Sales and persuasion in the 1st century

There are times in both our personal and professional lives when we’re called upon to facilitate settlements… often ones involving disputes or at least differences of opinion. Parents do it, teachers and school administrators do it, managers and small business owners do it. Maybe you’ve done it and maybe you’ve felt like smacking the disagreeing parties on the side of the head. I sure as hell have.

There is, of course, a better way. The Straight Line approach reminds us to see the world as it is, see it better than it is, work toward making it better. In this case you’d need to make it better for everyone involved – a classic win-win-win situation.

Let’s go back in time over 1900 years. A slave named Onesimus has escaped from his master, Philemon, who lives in a city called Colossae, in what is today Turkey. Onesimus travels to Rome where he finds Paul, a man whose teaching holds great sway over a small church in Colossae of which Philemon is a member. The congregation there is referred to as the Colossians and the Paul in this story is the Apostle Paul.

Gathering intelligence

No sale can be made, no resolution can be gained until you have all the facts and you know what you’re working with. These are the facts …

Paul is a Roman citizen and well aware that slavery is the economic foundation of the entire Roman Empire. Roman law allows slave owners to punish slaves for the least little infraction. Running away was sufficient reason for a master to kill his slave. That Onesimus likely stole money from Philemon to fund his journey to Rome just adds fuel to the fire.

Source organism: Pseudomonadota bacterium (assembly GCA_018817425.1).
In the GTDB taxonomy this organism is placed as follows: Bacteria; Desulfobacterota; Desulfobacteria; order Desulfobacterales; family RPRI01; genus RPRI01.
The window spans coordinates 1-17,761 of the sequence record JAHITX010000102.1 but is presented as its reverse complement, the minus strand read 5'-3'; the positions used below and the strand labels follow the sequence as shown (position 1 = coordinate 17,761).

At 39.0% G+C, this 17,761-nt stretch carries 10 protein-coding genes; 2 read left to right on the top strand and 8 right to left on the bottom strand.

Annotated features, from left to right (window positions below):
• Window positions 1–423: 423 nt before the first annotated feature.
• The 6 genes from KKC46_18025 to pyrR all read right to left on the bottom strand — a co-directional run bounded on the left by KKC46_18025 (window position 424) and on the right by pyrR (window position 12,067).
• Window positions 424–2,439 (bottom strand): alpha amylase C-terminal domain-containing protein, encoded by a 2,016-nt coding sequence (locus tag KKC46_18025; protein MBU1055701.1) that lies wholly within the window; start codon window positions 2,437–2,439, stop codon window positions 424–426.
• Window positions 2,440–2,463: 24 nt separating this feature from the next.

Paul’s dilemma

Paul’s faith is rooted in the Torah which forbids the return of escaped slaves. Furthermore, slavery is antithetical to the Christian faith of both Paul and Philemon, yet Philemon is a slave owner. As a further complication, Onesimus, while spending time with Paul, has become a Christian himself.

Paul needs to pull off a hat trick of sorts: comply with Roman law and see to the return of Onesimus to Colossae, comply with God’s law and ensure Onesimus remains a free man and ensure Philemon doesn’t lose face by giving him every opportunity to do the right thing.

Paul has the apostolic authority to force Philemon to do what is right, but instead, he chooses diplomacy and extreme persuasion skills. Paul begins by writing a letter, not as a personal communication to Philemon, but as an addendum to the letter he’d just written to the entire congregation at Colossae. While it’s addressed to Philemon, eventually everyone will have read it.

Right off the bat, Paul employs a variation of what Prof. Robert Cialdini calls social proof. Paul has already taught the congregation that while slavery is tolerated for economic reasons, masters should treat their slaves as well as they treat their own family members. All eyes are now on Philemon. What will he do with his runaway slave who just delivered this letter?

Building rapport

Paul then makes four points to establish rapport. I paraphrase:

1) Philemon, you’re in my prayers and I always give thanks that you’re around because …

2) I keep hearing of your faith and about the love you show your fellow congregants.